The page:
Peer response 3 | GEN 103 Information Literacy | Ashford University

 

Your response to your classmates must be substantive. Share ideas, explore differences, and think critically about your classmates’ posts. Bring in information from your textbook, classroom resources or other credible sources that you find to contribute to the discussion. You are invited to share relevant audio, video, or images in your responses. You must cite and reference any sources you use, even in your responses to your classmates. 

PEER RESPONSE:

 The second source by Jay Hancock is a popular source since it offers a report of the issue in question: employees’ privacy in relation to the wellness program (UC Santa Cruz University, n.d.). In addition, it features public opinion on the topic of discussion. For instance, the report’s author includes Ray Hunt’s view, president of the Houston police department, about giving their information to healthcare providers (Hancock, 2015). Furthermore, the article is not peer-reviewed, like in a scholarly paper, since it is just edited by its editor and published.

Both the articles have their specific audiences. The first article by Ajunwa et al. (2016) is a scholarly article is written, targeting scholars. The report is written mainly for academic purposes and for academicians who mostly find the results helpful to further their research on the same topic or in a related field. The audiences are the specialists and researchers who are peers to the research’s contributors (Morehead State University, 2015). With this audience, the language in the articles is topic-specific, such that it only reflects the topic under discussion, utilizing vocabulary related. The organization of the article is formal and orderly, with the subtopics arranged in chronological order. Images may be present, but only if they represent something about the topic.  As a popular article, the second article targets the general audience and readers since they usually entertain, inform, and persuade individuals about a particular matter (Morehead State University, 2015). The audience, in most cases, is not specialized, but the general public is looking to be informed about the current events and issues, which may include sports, politics, and culture. The article’s organization lacks order since the author is not guided. The language is not formal but chosen to suit the reader and the writer. Images are primarily used with no direct connection to the topic.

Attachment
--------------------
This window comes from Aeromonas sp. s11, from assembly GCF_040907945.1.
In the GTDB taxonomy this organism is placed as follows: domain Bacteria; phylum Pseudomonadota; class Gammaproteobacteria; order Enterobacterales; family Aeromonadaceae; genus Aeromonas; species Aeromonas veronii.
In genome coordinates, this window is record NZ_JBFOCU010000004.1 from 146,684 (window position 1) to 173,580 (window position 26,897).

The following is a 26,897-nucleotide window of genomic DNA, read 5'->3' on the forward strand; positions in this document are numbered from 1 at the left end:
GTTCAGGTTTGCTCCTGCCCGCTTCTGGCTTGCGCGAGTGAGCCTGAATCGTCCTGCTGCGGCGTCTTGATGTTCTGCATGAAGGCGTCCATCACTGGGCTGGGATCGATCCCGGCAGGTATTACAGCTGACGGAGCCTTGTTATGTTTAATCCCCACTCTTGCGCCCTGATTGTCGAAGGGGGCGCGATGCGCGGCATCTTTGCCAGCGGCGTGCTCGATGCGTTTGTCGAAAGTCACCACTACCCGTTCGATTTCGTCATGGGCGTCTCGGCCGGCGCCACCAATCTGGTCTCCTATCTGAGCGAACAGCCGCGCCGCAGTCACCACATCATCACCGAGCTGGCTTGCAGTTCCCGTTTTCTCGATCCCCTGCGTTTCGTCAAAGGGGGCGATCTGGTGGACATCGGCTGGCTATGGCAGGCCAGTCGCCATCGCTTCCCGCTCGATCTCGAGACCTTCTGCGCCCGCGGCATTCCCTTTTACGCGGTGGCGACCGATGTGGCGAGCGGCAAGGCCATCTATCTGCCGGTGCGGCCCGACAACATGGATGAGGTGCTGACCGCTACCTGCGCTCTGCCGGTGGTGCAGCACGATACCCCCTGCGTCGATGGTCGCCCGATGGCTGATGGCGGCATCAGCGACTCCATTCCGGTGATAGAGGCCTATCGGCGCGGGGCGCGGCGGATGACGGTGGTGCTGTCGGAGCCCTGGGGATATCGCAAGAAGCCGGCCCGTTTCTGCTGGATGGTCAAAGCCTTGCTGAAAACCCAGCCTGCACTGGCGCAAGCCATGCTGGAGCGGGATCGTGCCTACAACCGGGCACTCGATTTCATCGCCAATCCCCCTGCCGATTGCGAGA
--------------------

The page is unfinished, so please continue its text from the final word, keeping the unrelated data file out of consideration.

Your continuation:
The two articles have different levels of credibility. The first article, which is a scholarly source, is more credible because they have been through a review process that is rigorous and comprehensive by scholars and specialists who have the knowledge and expertise on the topic under discussion (Elmhurst University, 2020). Features making it credible include past literature about the subject and supporting documents cited and forming the reference section of the article.  An example of the cited source is in use where Ajunwa et al. says that it is not yet defined if the wellness program providers meet the HIPAA regulations, applicable to hospitals and doctors, and goes ahead to state its contents (Ajunwa et al., 2016). On the contrary, the second article by Hancock is not credible since it is not reviewed, instead edited and published by the publishing bodies, magazines, and news blogs. It lacks features like citations and references to support the presented information and offers unsubstantial information with no facts or proof. An example is where the author, Hancock, says that millions of people find themselves in the situation as Houston cops, who are unwilling to give their information to healthcare providers (Hancock, 2015). There is no supporting evidence from research that could substantiate the claim.

The first article by Ajunwa et al., a scholarly source, can support academic research in the same field of study by scholars and researchers. The source would be significant in research situations in employee medical information and information privacy at the workplace. My concern while using these sources is little information present; hence I will need to have additional research to beef it up in the long run. The second article, a popular source, could address gaps in the current initiatives about employee healthcare and related trends. In situations where people need to understand what is going in the employment sector as far as healthcare is concerned, the source might come in handy. My concern, however, when using the source remains the unsubstantial information presented by the author. There is a lack of proof and facts accompanying the article.         

References

Ajunwa, I., Crawford, K., & Ford, J. S. (2016). Health and big data: An ethical framework for health information collection by corporate wellness programs. The Journal of Law, Medicine & Ethics44(3), 474-480. https://doi.org/10.1177/1073110516667943 (Links to an external site.)

Elmhurst University. (2020, Aug 13). Source evaluation and credibility: Journals and

Magazines.

https://library.elmhurst.edu/credibility (Links to an external site.)

Hancock, J. (2015, Oct 2). Workplace wellness programs put employee privacy at risk. CNN.

https://edition.cnn.com/2015/09/28/health/workplace-wellness-privacy-risk-exclusive/index.html (Links to an external site.)

Morehead State University. (2015, Dec 8). Distinctions among types of periodicals: Intended

audience.

https://research.moreheadstate.edu/c.php?g=106978&p=694271#acaud (Links to an external site.)

UC Santa Cruz University. (n.d.). Distinguish between Popular and Scholarly Journals.

https://guides.library.ucsc.edu/distinguish-between-popular-and-scholarly-journals







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